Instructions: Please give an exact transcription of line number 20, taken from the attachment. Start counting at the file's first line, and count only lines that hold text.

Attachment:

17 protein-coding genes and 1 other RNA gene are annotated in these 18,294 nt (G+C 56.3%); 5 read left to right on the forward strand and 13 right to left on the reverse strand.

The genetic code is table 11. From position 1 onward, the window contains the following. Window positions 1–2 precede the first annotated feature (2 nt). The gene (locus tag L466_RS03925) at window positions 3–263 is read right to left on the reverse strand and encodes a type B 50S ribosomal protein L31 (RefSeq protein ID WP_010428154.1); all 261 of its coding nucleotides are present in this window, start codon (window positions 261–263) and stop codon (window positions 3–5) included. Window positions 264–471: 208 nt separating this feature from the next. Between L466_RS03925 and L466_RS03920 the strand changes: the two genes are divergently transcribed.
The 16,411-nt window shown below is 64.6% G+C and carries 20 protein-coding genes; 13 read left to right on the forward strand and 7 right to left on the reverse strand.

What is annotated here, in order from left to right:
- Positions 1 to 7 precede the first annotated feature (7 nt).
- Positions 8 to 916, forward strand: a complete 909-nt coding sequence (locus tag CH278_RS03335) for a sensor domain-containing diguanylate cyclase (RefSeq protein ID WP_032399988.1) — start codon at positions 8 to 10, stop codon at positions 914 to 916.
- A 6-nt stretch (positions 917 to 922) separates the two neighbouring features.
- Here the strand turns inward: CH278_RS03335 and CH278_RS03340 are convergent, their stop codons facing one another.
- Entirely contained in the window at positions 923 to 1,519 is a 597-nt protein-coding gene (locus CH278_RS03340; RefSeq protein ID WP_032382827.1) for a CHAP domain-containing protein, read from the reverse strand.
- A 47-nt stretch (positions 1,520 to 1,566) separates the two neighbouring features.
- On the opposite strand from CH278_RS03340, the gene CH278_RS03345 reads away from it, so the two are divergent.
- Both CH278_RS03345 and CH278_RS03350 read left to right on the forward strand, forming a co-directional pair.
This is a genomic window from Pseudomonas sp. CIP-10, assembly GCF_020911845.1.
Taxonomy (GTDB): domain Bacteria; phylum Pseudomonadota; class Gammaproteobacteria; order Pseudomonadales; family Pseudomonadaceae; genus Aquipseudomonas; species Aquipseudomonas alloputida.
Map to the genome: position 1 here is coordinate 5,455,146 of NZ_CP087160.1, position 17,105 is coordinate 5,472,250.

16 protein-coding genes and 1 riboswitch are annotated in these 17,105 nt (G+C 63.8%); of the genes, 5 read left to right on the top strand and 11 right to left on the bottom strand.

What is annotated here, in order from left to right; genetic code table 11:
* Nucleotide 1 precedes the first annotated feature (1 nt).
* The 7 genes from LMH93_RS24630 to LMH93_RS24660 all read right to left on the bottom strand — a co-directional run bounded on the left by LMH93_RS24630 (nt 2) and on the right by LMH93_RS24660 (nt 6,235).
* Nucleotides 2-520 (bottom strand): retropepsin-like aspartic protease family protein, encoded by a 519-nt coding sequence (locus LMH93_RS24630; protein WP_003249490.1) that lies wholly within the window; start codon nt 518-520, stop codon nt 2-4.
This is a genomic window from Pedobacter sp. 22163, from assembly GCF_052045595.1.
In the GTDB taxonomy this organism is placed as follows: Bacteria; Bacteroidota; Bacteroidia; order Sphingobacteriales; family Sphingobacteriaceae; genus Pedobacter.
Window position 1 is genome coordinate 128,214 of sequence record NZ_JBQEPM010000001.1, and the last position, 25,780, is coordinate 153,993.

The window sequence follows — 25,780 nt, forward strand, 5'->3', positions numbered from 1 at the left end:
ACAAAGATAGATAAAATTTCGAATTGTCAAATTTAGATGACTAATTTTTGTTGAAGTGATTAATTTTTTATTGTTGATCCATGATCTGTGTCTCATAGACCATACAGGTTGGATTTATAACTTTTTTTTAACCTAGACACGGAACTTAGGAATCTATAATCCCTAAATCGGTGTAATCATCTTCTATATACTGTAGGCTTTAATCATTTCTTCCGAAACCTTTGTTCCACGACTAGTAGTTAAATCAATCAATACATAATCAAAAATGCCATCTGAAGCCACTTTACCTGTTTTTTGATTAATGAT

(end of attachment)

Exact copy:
* Nucleotides 2-520 (bottom strand): retropepsin-like aspartic protease family protein, encoded by a 519-nt coding sequence (locus LMH93_RS24630; protein WP_003249490.1) that lies wholly within the window; start codon nt 518-520, stop codon nt 2-4.